Compact lithium batteries, like those in your smartphone, are integral to making future space missions more efficient.
While we know the commonplace stories of batteries catching fire on planes, we still don’t know the full extent of how batteries will behave after several years in orbit, due to radiation and uncontrolled temperature ranges or unregulated power control leading to them becoming overcharged, opening the door to possible in-orbit explosions.
Disposing of space debris is one of the greatest challenges facing ESA and the space industry at the moment. Airbus Defence and Space (France), in partnership with CEA (France) and the two main European battery manufacturers for space Saft (France) and ABSL (England) have just closed an activity with ESA's Technology Development Element programme (TDE). The activity was part of the Clean Space campaign to assess how best to make a spacecraft's battery safe or completely discharge it at the end of a mission so it can be disposed of properly.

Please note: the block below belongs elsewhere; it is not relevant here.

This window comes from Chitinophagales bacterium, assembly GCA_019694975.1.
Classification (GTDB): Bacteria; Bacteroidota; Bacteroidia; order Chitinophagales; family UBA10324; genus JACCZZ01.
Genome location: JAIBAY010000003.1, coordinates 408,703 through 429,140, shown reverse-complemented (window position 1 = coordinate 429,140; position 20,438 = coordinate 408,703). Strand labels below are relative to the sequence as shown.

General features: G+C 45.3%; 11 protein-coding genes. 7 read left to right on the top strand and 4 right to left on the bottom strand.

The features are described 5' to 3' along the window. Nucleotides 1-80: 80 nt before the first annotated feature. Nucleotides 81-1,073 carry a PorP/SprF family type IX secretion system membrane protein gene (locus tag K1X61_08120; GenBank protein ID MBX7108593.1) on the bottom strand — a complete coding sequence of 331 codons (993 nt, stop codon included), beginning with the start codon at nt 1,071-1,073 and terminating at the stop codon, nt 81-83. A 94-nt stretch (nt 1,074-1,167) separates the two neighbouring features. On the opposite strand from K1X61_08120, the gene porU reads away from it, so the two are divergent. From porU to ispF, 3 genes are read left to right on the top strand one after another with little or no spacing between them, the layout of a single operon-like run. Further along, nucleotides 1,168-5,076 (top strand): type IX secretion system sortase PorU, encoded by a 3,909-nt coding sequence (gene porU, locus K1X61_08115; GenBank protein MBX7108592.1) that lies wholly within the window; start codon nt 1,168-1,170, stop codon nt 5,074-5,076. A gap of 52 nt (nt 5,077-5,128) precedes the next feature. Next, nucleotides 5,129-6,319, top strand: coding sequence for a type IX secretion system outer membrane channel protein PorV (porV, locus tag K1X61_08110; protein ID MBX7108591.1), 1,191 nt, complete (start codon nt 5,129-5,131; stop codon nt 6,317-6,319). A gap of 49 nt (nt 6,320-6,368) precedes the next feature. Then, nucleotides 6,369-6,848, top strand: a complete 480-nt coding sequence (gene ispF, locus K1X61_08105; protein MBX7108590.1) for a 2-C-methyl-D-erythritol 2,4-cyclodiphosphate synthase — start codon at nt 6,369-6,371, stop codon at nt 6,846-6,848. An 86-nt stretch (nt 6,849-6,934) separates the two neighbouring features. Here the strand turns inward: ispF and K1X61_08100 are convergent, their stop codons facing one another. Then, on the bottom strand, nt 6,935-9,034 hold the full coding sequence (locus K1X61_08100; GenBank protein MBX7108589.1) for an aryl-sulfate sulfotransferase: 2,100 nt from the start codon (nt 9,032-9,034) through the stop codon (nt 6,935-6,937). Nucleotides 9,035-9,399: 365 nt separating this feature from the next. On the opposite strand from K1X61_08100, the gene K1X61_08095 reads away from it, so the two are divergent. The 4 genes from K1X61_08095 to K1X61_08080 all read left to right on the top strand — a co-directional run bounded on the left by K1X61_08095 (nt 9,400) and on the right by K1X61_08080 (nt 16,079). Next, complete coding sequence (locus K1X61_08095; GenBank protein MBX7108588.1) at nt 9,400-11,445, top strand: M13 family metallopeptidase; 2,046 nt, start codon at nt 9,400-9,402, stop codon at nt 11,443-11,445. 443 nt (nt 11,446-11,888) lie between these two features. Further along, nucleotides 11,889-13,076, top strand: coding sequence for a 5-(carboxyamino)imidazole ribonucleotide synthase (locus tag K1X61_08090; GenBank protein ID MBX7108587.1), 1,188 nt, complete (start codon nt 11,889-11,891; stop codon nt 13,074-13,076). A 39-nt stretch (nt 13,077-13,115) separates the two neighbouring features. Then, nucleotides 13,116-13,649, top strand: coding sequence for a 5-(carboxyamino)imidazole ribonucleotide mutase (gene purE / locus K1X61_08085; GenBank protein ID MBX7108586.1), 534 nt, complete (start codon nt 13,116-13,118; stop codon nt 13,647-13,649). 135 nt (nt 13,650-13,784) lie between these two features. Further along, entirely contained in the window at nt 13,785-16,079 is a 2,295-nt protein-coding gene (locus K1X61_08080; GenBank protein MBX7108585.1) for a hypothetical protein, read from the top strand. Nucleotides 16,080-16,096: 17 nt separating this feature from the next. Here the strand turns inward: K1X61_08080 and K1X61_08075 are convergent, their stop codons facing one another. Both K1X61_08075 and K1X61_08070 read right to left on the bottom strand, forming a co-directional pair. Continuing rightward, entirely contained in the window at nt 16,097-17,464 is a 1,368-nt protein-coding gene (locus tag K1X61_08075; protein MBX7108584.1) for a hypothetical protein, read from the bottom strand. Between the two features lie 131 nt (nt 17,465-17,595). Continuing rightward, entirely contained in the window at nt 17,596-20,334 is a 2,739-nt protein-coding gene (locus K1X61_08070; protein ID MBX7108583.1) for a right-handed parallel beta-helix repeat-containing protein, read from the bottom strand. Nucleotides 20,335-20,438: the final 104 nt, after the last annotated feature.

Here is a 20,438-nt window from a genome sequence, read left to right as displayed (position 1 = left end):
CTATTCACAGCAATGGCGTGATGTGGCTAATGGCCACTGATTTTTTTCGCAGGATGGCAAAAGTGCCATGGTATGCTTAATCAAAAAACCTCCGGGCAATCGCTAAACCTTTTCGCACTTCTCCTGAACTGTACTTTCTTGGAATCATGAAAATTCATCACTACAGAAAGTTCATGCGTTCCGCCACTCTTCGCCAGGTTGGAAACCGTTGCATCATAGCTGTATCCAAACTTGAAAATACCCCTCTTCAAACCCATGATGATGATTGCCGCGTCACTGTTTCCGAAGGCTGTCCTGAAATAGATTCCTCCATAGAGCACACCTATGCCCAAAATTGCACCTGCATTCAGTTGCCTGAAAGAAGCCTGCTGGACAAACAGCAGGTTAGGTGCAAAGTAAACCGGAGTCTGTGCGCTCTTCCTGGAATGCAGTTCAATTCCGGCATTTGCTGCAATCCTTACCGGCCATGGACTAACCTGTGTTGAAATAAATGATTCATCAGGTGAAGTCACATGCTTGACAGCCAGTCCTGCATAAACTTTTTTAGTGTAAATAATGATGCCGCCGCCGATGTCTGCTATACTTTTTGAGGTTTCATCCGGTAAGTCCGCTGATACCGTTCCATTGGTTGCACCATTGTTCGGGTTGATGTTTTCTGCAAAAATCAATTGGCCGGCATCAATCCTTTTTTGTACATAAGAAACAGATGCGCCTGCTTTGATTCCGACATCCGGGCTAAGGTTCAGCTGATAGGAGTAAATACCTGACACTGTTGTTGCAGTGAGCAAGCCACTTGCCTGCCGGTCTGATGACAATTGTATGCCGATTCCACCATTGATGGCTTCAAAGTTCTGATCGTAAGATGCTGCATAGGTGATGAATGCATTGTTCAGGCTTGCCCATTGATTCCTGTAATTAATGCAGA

The activity found that the only way to make a battery completely safe in the extreme conditions of Space is to remove them or to deplete their power to below 0 Volts, making sure they can’t overcharge and cause catastrophic explosions.
They also recommended other protections to prevent overcharge, such as adding independent monitoring circuitry (relaying information about the battery's voltage or temperature to remote monitoring stations) so that if the temperature or voltage exceed a certain level then operators could remotely interrupt the battery, stop it charging and avoid any potential danger. In nominal mission, overcharge is prevented through voltage and current regulations applied to the the power subsystem, and maximum voltages are standardised across the space industry, but this alone might not be enough.
Contract: 4000115460/ T703-404EP closed in December 2018.